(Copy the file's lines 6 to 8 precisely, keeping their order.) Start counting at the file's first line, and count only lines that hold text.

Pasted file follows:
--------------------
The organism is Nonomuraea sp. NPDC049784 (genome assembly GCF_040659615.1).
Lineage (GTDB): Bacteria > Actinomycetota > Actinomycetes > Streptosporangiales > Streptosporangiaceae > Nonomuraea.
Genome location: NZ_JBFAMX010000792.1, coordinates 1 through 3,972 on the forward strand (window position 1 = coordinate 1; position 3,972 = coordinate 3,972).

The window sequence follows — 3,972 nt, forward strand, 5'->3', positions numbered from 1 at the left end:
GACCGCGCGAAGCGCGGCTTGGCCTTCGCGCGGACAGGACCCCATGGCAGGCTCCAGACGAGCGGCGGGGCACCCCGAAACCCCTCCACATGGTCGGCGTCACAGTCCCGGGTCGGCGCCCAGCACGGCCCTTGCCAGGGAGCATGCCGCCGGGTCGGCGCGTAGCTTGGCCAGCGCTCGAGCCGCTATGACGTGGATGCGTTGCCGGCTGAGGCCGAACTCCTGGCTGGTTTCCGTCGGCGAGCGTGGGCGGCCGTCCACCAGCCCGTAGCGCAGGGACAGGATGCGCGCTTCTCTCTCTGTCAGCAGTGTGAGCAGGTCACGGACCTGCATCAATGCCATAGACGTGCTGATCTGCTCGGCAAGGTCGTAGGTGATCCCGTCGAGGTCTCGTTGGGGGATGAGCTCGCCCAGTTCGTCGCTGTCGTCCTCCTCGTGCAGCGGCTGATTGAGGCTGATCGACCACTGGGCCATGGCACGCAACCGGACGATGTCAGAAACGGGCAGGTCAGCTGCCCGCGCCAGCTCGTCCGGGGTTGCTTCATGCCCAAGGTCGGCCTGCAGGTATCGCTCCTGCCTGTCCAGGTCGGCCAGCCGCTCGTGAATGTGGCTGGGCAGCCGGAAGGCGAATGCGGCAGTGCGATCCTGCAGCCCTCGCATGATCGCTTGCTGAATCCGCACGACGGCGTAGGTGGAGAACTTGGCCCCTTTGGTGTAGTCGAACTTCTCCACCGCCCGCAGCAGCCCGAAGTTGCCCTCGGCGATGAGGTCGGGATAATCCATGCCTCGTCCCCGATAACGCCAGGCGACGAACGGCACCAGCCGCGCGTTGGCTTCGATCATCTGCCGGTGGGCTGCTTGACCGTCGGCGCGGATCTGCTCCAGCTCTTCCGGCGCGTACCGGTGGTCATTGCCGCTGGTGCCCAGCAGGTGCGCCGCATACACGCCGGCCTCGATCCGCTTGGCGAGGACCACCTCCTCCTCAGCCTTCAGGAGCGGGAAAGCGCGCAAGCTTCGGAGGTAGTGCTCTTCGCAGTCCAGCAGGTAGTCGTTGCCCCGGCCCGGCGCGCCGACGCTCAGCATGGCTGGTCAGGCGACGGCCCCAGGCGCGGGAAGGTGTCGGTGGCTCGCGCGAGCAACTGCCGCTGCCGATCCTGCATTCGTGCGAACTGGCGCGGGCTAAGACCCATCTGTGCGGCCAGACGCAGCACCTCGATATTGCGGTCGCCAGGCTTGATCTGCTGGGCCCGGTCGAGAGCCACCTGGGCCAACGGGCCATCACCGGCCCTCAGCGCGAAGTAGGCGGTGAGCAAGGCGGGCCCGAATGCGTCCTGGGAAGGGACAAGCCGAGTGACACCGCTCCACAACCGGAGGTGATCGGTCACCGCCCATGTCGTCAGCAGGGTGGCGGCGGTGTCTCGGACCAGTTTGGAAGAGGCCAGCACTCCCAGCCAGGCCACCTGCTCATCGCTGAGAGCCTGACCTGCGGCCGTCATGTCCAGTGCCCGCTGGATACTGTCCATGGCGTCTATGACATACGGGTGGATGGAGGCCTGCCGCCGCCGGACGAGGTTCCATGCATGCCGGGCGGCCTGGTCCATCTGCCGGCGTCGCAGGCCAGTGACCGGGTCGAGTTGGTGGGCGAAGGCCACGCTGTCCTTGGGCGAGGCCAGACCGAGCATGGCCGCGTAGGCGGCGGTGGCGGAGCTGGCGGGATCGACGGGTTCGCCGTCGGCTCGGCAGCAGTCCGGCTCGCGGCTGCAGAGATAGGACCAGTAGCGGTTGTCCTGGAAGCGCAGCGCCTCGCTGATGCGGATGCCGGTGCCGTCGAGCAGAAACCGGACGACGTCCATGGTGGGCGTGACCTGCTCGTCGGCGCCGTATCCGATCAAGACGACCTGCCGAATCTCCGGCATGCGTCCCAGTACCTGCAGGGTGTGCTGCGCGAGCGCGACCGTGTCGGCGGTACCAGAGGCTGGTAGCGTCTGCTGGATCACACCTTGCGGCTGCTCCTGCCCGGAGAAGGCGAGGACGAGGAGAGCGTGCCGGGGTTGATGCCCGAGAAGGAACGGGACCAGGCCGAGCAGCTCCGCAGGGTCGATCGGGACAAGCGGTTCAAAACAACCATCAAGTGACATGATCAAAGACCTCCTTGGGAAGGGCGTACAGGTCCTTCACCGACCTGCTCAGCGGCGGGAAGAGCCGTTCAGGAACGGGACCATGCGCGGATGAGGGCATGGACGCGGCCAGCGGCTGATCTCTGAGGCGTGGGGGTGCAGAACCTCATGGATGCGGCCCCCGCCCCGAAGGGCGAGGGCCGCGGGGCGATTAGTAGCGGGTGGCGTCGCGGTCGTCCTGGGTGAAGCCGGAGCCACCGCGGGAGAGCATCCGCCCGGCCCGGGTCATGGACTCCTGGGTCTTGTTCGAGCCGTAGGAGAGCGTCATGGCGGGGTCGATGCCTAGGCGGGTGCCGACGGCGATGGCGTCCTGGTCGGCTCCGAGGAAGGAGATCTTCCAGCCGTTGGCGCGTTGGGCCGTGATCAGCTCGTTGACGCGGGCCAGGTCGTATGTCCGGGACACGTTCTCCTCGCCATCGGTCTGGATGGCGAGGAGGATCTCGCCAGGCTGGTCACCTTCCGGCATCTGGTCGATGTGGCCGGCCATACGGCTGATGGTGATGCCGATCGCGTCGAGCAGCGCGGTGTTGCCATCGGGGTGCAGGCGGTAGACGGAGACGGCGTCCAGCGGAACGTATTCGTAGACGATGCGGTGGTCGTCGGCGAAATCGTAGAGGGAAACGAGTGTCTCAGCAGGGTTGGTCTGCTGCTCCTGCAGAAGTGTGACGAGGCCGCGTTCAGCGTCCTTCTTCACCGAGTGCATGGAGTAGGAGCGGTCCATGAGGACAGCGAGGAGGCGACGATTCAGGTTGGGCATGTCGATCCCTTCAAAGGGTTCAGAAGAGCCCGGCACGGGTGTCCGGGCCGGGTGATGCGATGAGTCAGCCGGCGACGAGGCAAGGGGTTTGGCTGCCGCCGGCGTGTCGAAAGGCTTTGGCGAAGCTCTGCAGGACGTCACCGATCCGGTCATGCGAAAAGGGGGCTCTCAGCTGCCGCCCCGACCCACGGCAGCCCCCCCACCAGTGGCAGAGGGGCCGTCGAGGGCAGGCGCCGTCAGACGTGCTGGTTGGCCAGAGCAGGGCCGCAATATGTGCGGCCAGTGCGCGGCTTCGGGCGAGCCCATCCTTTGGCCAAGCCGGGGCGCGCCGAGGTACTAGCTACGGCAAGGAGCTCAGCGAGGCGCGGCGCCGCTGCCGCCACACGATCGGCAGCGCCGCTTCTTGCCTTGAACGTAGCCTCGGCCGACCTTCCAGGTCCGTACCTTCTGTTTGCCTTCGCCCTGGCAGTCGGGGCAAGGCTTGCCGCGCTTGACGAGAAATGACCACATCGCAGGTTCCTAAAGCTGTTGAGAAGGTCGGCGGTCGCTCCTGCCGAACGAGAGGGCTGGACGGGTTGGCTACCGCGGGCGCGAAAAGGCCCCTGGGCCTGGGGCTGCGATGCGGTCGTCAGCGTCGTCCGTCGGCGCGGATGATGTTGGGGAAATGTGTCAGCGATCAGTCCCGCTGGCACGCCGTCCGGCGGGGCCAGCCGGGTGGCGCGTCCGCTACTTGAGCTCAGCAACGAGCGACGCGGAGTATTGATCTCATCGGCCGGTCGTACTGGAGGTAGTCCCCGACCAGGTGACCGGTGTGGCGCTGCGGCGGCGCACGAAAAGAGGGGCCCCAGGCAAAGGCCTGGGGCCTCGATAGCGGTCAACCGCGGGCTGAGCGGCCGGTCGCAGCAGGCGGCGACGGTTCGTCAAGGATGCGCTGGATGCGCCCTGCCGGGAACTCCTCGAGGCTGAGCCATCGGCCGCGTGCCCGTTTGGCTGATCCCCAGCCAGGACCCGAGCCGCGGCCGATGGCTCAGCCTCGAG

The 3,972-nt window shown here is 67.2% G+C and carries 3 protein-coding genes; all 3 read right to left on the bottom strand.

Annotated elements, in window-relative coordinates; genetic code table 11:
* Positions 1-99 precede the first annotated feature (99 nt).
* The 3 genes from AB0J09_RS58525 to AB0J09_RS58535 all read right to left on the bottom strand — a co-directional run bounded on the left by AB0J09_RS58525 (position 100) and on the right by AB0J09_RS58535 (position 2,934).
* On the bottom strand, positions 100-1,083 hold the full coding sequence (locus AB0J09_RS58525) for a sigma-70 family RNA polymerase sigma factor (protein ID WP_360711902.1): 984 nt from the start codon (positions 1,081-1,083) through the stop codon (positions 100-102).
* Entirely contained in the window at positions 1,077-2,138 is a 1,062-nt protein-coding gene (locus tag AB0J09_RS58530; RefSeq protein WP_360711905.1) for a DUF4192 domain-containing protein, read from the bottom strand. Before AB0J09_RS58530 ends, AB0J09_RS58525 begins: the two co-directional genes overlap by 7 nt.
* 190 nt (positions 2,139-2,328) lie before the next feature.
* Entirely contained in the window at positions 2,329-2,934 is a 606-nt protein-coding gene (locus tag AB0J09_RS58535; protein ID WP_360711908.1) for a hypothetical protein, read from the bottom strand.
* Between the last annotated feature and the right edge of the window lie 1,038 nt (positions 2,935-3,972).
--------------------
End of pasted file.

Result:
The 3,972-nt window shown here is 67.2% G+C and carries 3 protein-coding genes; all 3 read right to left on the bottom strand.

Annotated elements, in window-relative coordinates; genetic code table 11:
* Positions 1-99 precede the first annotated feature (99 nt).